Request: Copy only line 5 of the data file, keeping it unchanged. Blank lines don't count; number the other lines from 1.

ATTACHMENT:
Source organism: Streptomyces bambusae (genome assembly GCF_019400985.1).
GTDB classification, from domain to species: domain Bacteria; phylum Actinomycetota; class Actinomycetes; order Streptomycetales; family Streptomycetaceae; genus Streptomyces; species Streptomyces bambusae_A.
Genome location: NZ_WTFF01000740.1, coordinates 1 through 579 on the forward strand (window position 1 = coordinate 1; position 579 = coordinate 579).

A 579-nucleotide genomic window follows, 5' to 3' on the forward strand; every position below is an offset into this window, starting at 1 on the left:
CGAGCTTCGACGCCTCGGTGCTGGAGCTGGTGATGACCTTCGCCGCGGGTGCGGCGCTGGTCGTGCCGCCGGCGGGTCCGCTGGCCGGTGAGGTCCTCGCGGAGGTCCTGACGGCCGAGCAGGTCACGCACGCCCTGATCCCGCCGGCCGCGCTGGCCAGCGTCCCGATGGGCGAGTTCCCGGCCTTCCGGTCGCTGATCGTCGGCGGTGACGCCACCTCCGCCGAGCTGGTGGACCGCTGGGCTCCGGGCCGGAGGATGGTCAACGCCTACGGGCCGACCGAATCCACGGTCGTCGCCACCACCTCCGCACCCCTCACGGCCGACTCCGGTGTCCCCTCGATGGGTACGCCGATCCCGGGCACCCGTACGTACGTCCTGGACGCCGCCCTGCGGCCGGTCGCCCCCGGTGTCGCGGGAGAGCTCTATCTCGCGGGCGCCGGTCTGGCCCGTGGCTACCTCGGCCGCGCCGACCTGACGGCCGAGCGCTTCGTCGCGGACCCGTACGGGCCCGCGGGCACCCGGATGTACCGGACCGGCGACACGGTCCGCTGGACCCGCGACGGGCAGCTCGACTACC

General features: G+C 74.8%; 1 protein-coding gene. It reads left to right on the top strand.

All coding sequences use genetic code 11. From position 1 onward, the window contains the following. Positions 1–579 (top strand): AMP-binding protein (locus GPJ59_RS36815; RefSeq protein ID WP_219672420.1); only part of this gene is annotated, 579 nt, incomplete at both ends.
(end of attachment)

CGAGCTTCGACGCCTCGGTGCTGGAGCTGGTGATGACCTTCGCCGCGGGTGCGGCGCTGGTCGTGCCGCCGGCGGGTCCGCTGGCCGGTGAGGTCCTCGCGGAGGTCCTGACGGCCGAGCAGGTCACGCACGCCCTGATCCCGCCGGCCGCGCTGGCCAGCGTCCCGATGGGCGAGTTCCCGGCCTTCCGGTCGCTGATCGTCGGCGGTGACGCCACCTCCGCCGAGCTGGTGGACCGCTGGGCTCCGGGCCGGAGGATGGTCAACGCCTACGGGCCGACCGAATCCACGGTCGTCGCCACCACCTCCGCACCCCTCACGGCCGACTCCGGTGTCCCCTCGATGGGTACGCCGATCCCGGGCACCCGTACGTACGTCCTGGACGCCGCCCTGCGGCCGGTCGCCCCCGGTGTCGCGGGAGAGCTCTATCTCGCGGGCGCCGGTCTGGCCCGTGGCTACCTCGGCCGCGCCGACCTGACGGCCGAGCGCTTCGTCGCGGACCCGTACGGGCCCGCGGGCACCCGGATGTACCGGACCGGCGACACGGTCCGCTGGACCCGCGACGGGCAGCTCGACTACC